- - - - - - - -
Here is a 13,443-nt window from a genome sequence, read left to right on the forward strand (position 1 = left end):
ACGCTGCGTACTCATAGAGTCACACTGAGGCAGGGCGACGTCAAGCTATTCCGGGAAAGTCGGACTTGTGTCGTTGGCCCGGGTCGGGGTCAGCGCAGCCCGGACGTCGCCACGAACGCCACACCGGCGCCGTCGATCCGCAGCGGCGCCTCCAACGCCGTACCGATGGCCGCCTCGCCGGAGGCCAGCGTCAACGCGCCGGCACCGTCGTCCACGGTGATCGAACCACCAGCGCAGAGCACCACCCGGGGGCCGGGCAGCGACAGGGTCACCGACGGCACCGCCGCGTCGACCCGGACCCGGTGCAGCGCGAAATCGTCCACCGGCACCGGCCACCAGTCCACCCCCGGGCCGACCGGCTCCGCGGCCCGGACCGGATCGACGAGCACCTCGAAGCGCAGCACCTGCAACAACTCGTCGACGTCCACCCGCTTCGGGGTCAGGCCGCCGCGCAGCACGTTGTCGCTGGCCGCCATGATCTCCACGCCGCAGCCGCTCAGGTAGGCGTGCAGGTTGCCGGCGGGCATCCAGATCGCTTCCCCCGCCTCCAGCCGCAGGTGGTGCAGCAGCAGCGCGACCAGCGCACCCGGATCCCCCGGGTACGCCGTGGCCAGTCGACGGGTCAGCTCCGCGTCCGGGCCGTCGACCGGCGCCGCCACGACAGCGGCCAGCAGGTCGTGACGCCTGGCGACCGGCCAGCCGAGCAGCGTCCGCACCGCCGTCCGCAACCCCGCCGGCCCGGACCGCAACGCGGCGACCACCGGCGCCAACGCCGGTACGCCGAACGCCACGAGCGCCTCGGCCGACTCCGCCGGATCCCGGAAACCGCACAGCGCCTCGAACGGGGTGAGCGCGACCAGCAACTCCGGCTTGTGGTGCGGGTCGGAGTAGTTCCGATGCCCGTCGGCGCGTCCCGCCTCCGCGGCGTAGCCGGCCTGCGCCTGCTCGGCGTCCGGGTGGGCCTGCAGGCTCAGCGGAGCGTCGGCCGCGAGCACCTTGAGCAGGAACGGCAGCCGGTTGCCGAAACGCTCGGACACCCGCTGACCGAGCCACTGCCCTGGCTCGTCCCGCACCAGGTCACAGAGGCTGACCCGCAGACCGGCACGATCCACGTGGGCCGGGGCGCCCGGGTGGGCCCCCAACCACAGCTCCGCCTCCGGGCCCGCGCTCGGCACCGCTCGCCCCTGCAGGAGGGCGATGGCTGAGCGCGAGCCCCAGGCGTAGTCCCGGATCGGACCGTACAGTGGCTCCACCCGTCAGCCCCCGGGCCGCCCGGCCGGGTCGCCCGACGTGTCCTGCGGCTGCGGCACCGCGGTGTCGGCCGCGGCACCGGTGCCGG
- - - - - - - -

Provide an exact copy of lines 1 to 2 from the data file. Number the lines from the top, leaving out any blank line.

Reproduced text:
Here is a 13,443-nt window from a genome sequence, read left to right on the forward strand (position 1 = left end):
ACGCTGCGTACTCATAGAGTCACACTGAGGCAGGGCGACGTCAAGCTATTCCGGGAAAGTCGGACTTGTGTCGTTGGCCCGGGTCGGGGTCAGCGCAGCCCGGACGTCGCCACGAACGCCACACCGGCGCCGTCGATCCGCAGCGGCGCCTCCAACGCCGTACCGATGGCCGCCTCGCCGGAGGCCAGCGTCAACGCGCCGGCACCGTCGTCCACGGTGATCGAACCACCAGCGCAGAGCACCACCCGGGGGCCGGGCAGCGACAGGGTCACCGACGGCACCGCCGCGTCGACCCGGACCCGGTGCAGCGCGAAATCGTCCACCGGCACCGGCCACCAGTCCACCCCCGGGCCGACCGGCTCCGCGGCCCGGACCGGATCGACGAGCACCTCGAAGCGCAGCACCTGCAACAACTCGTCGACGTCCACCCGCTTCGGGGTCAGGCCGCCGCGCAGCACGTTGTCGCTGGCCGCCATGATCTCCACGCCGCAGCCGCTCAGGTAGGCGTGCAGGTTGCCGGCGGGCATCCAGATCGCTTCCCCCGCCTCCAGCCGCAGGTGGTGCAGCAGCAGCGCGACCAGCGCACCCGGATCCCCCGGGTACGCCGTGGCCAGTCGACGGGTCAGCTCCGCGTCCGGGCCGTCGACCGGCGCCGCCACGACAGCGGCCAGCAGGTCGTGACGCCTGGCGACCGGCCAGCCGAGCAGCGTCCGCACCGCCGTCCGCAACCCCGCCGGCCCGGACCGCAACGCGGCGACCACCGGCGCCAACGCCGGTACGCCGAACGCCACGAGCGCCTCGGCCGACTCCGCCGGATCCCGGAAACCGCACAGCGCCTCGAACGGGGTGAGCGCGACCAGCAACTCCGGCTTGTGGTGCGGGTCGGAGTAGTTCCGATGCCCGTCGGCGCGTCCCGCCTCCGCGGCGTAGCCGGCCTGCGCCTGCTCGGCGTCCGGGTGGGCCTGCAGGCTCAGCGGAGCGTCGGCCGCGAGCACCTTGAGCAGGAACGGCAGCCGGTTGCCGAAACGCTCGGACACCCGCTGACCGAGCCACTGCCCTGGCTCGTCCCGCACCAGGTCACAGAGGCTGACCCGCAGACCGGCACGATCCACGTGGGCCGGGGCGCCCGGGTGGGCCCCCAACCACAGCTCCGCCTCCGGGCCCGCGCTCGGCACCGCTCGCCCCTGCAGGAGGGCGATGGCTGAGCGCGAGCCCCAGGCGTAGTCCCGGATCGGACCGTACAGTGGCTCCACCCGTCAGCCCCCGGGCCGCCCGGCCGGGTCGCCCGACGTGTCCTGCGGCTGCGGCACCGCGGTGTCGGCCGCGGCACCGGTGCCGG